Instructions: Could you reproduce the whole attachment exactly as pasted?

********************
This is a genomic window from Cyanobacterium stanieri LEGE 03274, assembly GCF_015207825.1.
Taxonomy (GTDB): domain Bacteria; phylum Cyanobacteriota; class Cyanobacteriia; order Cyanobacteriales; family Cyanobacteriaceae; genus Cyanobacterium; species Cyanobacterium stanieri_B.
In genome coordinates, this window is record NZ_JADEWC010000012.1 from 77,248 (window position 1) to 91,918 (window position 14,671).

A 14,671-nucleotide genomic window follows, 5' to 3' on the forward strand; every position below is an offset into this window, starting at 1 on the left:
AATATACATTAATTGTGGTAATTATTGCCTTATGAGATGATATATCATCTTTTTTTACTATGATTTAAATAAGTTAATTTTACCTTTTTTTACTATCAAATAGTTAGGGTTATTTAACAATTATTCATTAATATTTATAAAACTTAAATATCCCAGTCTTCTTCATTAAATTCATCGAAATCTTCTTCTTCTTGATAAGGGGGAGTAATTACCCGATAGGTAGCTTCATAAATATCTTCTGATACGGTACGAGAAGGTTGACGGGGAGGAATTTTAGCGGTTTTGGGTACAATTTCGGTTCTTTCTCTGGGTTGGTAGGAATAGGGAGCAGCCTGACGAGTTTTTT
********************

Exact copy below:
This is a genomic window from Cyanobacterium stanieri LEGE 03274, assembly GCF_015207825.1.
Taxonomy (GTDB): domain Bacteria; phylum Cyanobacteriota; class Cyanobacteriia; order Cyanobacteriales; family Cyanobacteriaceae; genus Cyanobacterium; species Cyanobacterium stanieri_B.
In genome coordinates, this window is record NZ_JADEWC010000012.1 from 77,248 (window position 1) to 91,918 (window position 14,671).

A 14,671-nucleotide genomic window follows, 5' to 3' on the forward strand; every position below is an offset into this window, starting at 1 on the left:
AATATACATTAATTGTGGTAATTATTGCCTTATGAGATGATATATCATCTTTTTTTACTATGATTTAAATAAGTTAATTTTACCTTTTTTTACTATCAAATAGTTAGGGTTATTTAACAATTATTCATTAATATTTATAAAACTTAAATATCCCAGTCTTCTTCATTAAATTCATCGAAATCTTCTTCTTCTTGATAAGGGGGAGTAATTACCCGATAGGTAGCTTCATAAATATCTTCTGATACGGTACGAGAAGGTTGACGGGGAGGAATTTTAGCGGTTTTGGGTACAATTTCGGTTCTTTCTCTGGGTTGGTAGGAATAGGGAGCAGCCTGACGAGTTTTTT